A: It’s because sexual addiction takes hold when one of two things happen. One, when you go to work for an employer who doesn’t tolerate you sitting there, cruising porn on your lunch hour on the company computer, the company network. And two, when you get into a committed relationship with another person who generally doesn’t share your views on pornography. And that almost always happens a couple years out of college [when the man marries or starts having an exclusive relationship with a woman]. This is when men and women both start hiding their guilty pleasures; this one in particular can easily escalate over time into a full-blown addiction.

Q: Is it hard to stop a porn habit?

A: We find that there’s a general sense that people believe they can just walk away from this material when they need to or when they want to. But while they’ve been in college, there’s been no impetus for them to stop. So, the key is, when they have to stop, what will they do?

I believe there is a percentage of people who will be able to stop. Another percentage - the majority - won’t want to stop and will continue to view it in secret.

And then there are those who will develop some real problematic, unwanted sexual behaviors. They won’t be able to stop even when they want to, and they will become fully sexually addicted - that’s the estimated 6 percent to 8 percent of the general population who is sexually addicted. Most of these people will have invested most of their time with Internet pornography, which we refer to as the “crack cocaine of sexual addiction” because it’s just not that easy to stop.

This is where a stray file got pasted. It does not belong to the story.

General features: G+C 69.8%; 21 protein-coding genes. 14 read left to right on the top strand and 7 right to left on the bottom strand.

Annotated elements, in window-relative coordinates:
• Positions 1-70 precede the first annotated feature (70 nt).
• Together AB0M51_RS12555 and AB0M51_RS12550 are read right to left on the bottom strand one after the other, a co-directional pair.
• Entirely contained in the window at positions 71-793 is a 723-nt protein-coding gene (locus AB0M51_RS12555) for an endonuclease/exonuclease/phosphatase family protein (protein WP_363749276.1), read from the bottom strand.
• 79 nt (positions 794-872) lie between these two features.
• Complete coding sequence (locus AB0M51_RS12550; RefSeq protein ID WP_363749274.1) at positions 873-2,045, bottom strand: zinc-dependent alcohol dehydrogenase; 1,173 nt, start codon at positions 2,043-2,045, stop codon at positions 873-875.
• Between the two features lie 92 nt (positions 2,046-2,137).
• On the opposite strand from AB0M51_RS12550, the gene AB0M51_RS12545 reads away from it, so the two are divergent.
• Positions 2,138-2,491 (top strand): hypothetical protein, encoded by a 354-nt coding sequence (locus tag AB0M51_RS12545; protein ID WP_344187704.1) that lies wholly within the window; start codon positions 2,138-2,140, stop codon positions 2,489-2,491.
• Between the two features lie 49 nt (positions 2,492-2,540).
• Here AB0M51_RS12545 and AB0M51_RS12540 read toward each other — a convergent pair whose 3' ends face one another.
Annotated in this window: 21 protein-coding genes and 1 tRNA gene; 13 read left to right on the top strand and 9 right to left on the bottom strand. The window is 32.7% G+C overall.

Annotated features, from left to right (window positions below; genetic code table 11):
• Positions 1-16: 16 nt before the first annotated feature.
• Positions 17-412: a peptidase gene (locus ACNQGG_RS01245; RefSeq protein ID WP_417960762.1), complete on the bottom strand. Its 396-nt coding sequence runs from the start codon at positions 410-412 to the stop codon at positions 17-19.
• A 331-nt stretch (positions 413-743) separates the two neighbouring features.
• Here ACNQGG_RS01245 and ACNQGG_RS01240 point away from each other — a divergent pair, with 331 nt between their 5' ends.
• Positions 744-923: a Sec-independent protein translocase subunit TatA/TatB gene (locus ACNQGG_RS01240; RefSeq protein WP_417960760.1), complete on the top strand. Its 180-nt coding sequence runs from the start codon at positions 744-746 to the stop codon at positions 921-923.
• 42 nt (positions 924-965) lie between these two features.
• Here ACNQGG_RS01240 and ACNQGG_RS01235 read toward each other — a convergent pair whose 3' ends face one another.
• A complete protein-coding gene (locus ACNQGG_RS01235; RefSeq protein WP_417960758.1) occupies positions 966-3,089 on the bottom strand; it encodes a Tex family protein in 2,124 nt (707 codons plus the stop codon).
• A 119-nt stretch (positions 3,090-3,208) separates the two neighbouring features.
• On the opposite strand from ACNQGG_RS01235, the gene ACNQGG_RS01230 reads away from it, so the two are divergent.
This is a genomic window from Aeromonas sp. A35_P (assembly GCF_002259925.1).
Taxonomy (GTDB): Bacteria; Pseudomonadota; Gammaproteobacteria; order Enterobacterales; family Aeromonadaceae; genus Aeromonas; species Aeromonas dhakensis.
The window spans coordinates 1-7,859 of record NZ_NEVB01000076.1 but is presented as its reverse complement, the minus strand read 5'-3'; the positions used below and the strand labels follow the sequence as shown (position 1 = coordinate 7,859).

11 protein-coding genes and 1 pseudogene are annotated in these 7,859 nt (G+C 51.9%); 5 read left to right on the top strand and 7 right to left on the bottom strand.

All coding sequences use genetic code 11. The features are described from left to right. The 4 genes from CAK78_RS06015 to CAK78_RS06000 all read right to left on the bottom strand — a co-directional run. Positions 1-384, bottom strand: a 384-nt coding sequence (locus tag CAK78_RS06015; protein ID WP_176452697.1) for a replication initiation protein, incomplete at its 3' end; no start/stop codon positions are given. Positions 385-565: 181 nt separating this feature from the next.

Q: You were just in Eastern and Central Europe talking to college students. Europe is much more liberal about pornography and sexual mores. What did you find there?

A: Europe is a few years further down the road than the U.S., as far as their mainstreaming of pornography into the general culture, the mainstreaming of these “faulty beliefs,” if you will.

In general, in the former Eastern Bloc countries I visited, I found that many women tend to dress much more provocatively than women here. The men are much more objectifying, and the women have just accepted it. It’s like the worst nightmare of the early feminist movement - where women are totally sexualized, they are only valued based on their sexuality (body shape and size and physicality).

Q: Did the European students differ from American students in their opinions about pornography?

A: I had a lot of women come up and tell me they’re in such messed-up relationships. They said the culture basically reinforces the guys’ views and the faulty belief systems of porn, which is that it’s all about pleasing a man sexually.

So European students are just as paralyzed in their ability to experience healthy intimacy in relationships as the students over here. But over there, there’s more of a feeling of hopelessness, more of a sense of just giving in.

I just find it amazing that American college students continue to bring up this [argument] that “Porn is more accepted in Europe” and “They have more liberated sexual views, so we’re just puritanistic; what’s wrong with us” and “We should be more like Europe, that they have less sexual violence and crime than we do” - claims that I’ve never heard a single student back up with evidence.

And I say to them, “You don’t want to be more like Europe” when it comes to relationships.